Body, Mind, Spirit Magazine

Let’s Explore “Zen”

By Zen_sheila @BeZensational

Word of the Week:  ZEN

This week we’ll be exploring a few aspects of “Zen”… Many people don’t quite understand what it is… they think it’s some new fangled thing (it’s not, it’s ancient), or that we chant all day while sitting crossed legged on pillows (we don’t).  Maybe they think it’s a religion (it’s really more of a philosophy), or that we are totally calm in all situations (most of us are still learning and therefore are not).  There’s a lot to the meaning of Zen.  Yet not much at all.

“Zen is not about never feeling sad, angry, joyful, or having fun;  Zen is the understanding that by not clinging (or attaching) ourselves to these feelings, we can free ourselves from them and enjoy life to the fullest.”  ~ from the book:  Booyah! Spirit

Let’s Explore “Zen”So for example… just because I am Zen, doesn’t mean that the annoying relative at the family function doesn’t bother me… it means that I have the ability to control how I allow myself to feel around that person.  I suppose Zen would be the difference between having enough of a situation and throwing your mashed potatoes in the offenders face… and walking away from the person  AND letting go of the frustration by finding someone else to talk too.  I no longer come home feeling pissed, brooding, or angry. I don’t have to relive the event over and over in my mind, or want to fix their stupidity.   And let me tell you, it’s not always easy.  Sometimes I’d much rather fling the mashed potatoes.

I have learned over the years that my body really feels the impact when I am frustrated, angry, or experience a negative situation.  I used to get stomach aches, feel my blood pressure rising, or my adrenaline rushing when around certain people, or during high anxiety situations… feelings of which could literally last all day, because every time I thought about them, it started all over inside me.  In fact I may have been the Queen of recalling memories and letting them affect me for weeks afterward!  These feelings also impacted relationships with those around me when I was feeling them, for example: I might be short and snippy with others.  It’s like one big snowball effect of negative energy.  I absorb his negative energy, I let that affect me, and then I inflict that negative energy on others.  Ughhh.  What a crappy thing do.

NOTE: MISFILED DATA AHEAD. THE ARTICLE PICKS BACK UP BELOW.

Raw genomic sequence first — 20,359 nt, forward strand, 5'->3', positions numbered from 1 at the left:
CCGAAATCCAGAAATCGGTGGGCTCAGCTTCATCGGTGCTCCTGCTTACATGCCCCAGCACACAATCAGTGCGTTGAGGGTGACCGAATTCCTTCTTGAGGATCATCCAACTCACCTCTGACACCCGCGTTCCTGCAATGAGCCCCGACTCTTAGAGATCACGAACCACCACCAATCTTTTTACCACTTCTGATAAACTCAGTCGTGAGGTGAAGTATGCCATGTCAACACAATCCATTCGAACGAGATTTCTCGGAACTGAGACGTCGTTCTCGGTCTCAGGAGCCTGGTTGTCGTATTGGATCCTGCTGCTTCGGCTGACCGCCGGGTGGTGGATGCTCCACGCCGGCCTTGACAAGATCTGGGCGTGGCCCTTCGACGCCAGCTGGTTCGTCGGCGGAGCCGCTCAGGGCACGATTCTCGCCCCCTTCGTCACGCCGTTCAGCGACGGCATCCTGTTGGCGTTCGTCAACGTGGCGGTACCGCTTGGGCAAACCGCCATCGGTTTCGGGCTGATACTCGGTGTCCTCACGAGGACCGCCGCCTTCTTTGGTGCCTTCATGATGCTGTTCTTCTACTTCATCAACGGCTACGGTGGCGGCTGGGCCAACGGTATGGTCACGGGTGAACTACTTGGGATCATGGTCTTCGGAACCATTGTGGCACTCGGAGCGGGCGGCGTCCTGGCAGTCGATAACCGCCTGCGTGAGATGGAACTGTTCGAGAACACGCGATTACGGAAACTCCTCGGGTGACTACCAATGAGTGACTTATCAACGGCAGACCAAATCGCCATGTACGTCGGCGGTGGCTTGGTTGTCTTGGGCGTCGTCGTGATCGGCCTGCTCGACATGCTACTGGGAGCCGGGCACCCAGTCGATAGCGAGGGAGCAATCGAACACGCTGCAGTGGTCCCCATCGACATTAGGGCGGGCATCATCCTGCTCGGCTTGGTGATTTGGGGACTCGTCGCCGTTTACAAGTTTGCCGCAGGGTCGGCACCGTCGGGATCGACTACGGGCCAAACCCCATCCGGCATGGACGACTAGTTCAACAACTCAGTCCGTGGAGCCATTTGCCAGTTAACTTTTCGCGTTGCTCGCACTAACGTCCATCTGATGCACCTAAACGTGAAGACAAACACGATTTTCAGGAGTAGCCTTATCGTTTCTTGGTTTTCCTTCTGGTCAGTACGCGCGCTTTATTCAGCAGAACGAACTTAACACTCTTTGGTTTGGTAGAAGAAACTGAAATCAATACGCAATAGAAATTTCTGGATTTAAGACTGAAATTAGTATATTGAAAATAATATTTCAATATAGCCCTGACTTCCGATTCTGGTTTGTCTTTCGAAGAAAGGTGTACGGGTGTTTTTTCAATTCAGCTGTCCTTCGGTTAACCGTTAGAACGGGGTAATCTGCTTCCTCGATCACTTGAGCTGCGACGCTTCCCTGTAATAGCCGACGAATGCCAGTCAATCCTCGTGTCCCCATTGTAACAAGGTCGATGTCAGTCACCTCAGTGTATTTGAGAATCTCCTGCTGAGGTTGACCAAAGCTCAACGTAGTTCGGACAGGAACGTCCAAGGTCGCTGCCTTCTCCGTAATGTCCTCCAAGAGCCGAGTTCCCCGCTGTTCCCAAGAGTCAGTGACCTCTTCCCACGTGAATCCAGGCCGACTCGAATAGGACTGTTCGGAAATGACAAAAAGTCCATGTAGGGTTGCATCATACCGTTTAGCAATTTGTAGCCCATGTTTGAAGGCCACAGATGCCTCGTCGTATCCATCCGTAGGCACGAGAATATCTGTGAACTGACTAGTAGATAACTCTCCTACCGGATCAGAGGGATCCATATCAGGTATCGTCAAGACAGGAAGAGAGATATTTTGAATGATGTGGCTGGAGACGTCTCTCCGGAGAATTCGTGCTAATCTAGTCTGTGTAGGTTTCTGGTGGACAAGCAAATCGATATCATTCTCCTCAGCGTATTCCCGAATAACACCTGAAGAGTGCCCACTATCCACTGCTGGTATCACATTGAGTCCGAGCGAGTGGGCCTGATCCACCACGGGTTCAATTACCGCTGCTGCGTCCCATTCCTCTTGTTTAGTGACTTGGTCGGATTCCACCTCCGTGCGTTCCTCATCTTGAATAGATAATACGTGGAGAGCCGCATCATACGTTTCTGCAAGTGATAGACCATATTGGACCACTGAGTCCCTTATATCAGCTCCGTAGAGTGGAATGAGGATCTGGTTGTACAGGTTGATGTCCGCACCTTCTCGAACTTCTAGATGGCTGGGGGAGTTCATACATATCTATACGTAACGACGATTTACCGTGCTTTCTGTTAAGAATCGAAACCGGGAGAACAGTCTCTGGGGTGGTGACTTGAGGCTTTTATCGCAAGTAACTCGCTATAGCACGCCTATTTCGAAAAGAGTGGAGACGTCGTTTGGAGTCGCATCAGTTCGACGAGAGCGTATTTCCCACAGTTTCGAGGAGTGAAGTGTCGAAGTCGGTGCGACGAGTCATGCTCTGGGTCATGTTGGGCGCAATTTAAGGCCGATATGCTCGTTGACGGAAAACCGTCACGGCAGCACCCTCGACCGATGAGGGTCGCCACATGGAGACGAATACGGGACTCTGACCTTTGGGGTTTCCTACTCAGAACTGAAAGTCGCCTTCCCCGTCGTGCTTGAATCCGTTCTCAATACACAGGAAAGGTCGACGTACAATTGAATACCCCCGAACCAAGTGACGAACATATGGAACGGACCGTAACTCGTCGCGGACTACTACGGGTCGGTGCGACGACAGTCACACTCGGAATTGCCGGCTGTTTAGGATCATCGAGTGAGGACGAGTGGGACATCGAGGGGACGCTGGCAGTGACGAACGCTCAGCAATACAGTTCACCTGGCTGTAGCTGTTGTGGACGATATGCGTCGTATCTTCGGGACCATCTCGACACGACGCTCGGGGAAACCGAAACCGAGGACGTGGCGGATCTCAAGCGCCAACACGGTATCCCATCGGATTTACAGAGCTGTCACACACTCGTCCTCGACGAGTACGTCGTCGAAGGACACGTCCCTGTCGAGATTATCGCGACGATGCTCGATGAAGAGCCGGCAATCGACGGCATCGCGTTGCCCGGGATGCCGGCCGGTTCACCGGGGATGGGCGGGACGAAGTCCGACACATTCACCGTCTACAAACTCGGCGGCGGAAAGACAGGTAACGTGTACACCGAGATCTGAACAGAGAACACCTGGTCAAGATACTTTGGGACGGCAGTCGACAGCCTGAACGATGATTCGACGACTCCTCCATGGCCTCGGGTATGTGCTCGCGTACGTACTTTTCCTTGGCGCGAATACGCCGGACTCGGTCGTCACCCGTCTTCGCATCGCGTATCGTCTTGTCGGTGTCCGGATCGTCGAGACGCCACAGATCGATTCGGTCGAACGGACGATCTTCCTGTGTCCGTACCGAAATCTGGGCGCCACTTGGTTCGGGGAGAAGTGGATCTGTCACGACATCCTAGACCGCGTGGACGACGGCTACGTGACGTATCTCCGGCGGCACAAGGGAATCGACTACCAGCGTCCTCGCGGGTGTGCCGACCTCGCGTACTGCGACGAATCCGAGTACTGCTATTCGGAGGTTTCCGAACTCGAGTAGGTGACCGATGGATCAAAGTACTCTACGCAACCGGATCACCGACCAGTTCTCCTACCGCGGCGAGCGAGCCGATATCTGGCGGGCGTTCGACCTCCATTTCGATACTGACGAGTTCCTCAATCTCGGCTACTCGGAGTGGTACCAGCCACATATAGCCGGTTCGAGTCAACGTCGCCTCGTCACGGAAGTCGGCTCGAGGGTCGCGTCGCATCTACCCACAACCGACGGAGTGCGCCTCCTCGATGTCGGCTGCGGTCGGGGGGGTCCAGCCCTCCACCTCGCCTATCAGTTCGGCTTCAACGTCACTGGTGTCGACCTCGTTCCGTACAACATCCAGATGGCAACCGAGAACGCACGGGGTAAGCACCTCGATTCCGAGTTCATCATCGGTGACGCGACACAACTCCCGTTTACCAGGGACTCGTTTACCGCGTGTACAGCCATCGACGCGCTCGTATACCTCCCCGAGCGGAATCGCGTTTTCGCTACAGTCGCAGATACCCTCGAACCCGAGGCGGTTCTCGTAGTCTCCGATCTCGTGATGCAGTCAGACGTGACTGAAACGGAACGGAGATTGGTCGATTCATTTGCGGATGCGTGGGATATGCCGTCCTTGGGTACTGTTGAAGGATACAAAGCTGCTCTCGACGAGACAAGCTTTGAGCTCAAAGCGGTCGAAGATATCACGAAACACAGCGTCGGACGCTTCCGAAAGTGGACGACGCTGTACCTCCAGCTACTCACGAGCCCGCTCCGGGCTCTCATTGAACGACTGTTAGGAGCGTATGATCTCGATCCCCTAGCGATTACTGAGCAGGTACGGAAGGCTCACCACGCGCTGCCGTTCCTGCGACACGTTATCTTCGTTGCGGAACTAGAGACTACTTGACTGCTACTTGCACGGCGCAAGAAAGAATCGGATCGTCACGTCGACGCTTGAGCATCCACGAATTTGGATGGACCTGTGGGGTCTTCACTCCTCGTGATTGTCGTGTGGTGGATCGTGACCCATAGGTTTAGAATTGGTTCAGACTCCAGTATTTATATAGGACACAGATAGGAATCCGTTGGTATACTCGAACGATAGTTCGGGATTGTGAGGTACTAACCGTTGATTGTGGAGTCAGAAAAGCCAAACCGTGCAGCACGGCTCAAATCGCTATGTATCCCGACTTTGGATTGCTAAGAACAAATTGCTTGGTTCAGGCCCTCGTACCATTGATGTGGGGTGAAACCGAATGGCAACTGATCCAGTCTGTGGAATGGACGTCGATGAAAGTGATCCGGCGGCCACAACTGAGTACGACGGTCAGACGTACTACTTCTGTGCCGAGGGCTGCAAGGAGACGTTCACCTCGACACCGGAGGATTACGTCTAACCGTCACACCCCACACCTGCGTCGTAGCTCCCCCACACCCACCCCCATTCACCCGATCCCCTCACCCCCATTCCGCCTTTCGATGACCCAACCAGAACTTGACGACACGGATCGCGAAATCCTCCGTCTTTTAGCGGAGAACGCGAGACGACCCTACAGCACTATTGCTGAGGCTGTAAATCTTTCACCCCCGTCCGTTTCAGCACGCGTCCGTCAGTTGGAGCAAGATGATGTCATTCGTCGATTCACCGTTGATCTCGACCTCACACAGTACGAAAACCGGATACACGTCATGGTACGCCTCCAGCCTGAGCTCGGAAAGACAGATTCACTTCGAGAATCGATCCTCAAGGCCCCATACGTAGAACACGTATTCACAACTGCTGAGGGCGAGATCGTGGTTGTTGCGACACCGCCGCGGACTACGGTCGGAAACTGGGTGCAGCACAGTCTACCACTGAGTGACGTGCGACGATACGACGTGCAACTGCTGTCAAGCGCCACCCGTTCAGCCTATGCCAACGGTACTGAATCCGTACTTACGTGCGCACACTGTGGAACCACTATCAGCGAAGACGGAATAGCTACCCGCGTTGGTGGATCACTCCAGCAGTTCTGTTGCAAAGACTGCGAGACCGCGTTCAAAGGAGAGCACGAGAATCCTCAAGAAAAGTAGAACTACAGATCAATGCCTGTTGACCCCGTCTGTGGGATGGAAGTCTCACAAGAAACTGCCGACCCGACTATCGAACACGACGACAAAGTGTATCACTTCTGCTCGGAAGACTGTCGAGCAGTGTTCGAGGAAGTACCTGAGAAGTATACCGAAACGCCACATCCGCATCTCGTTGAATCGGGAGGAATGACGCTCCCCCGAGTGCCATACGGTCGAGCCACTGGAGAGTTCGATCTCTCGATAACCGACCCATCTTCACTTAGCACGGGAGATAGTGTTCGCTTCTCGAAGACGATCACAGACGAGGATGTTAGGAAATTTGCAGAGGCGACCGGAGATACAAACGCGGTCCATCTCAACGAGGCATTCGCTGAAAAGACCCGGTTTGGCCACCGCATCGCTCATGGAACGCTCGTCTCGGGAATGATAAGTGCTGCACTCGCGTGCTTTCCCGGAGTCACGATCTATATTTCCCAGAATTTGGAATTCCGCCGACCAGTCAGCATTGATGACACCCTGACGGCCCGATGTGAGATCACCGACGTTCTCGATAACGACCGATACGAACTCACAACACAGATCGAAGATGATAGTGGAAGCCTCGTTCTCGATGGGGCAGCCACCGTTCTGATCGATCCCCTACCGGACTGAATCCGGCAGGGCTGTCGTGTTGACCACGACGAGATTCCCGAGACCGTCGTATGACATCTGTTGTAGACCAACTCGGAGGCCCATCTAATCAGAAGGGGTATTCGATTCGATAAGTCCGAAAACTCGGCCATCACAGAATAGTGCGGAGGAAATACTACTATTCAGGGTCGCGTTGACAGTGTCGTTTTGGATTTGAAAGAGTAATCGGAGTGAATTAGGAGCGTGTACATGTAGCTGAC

So I have learned how to experience the feeling, let it go, and move onward.  Yes, that person is annoying — I feel so stressed around them.  Wow, that driver who cut me off really made me mad — I felt annoyed and scared.  But that moment is over and done with.  In the big picture of my whole day, my whole life… it really doesn’t matter at all.  I choose to live the next moment.

So how does one “do” this?  Well, it takes practice and dedication.  Meditation is a great way to clear your head and mellow out.  When your head is clear you are in a better place to handle things and make better decisions.  With that said, let me emphasize the “practice part”… I am Zen yet there are times when I still lose it.  Just last week I was stuck in a line of traffic for 30 minutes.  I waited very patiently singing to the radio and inching up in traffic.  When I got to an intersection… I needed to go straight because I was within 5 streets of my house… straight ahead.  Then the person directing traffic funneled all of us to the right.  This meant I had to go the long way — about 10 minutes of back roads — when I could have just went straight home in a minute.  After waiting 30 minutes and almost at my destination, I was now redirected.  And… running low on gas.

I totally lost my marbles, rolled down my window and screamed at the guy… let loose like a longshoreman at a bar.  Oh yes, I most certainly could have made a truck driver blush.  I turned right, I drove faster, I talked out loud to myself, and I could feel the anger in my adrenaline shooting like bursts of fire through my veins.  I totally lost it.  I came home literally shaking and told my husband… “OMG, I just totally lost my Zen!” and then relayed the entire story.  I began to realize how my heart was racing just like it did when the incident actually happened.  I also began to realize the guy was just doing his job.  I had a choice to make at the intersection, and it wasn’t about going straight or turning right.  It was about how to deal with a problem and whether to let it affect me.  The Zen of it is to understand and deal with emotions in a healthy and positive way, acknowledge it and let it go.  We all make mistakes.  It’s all part of the journey.


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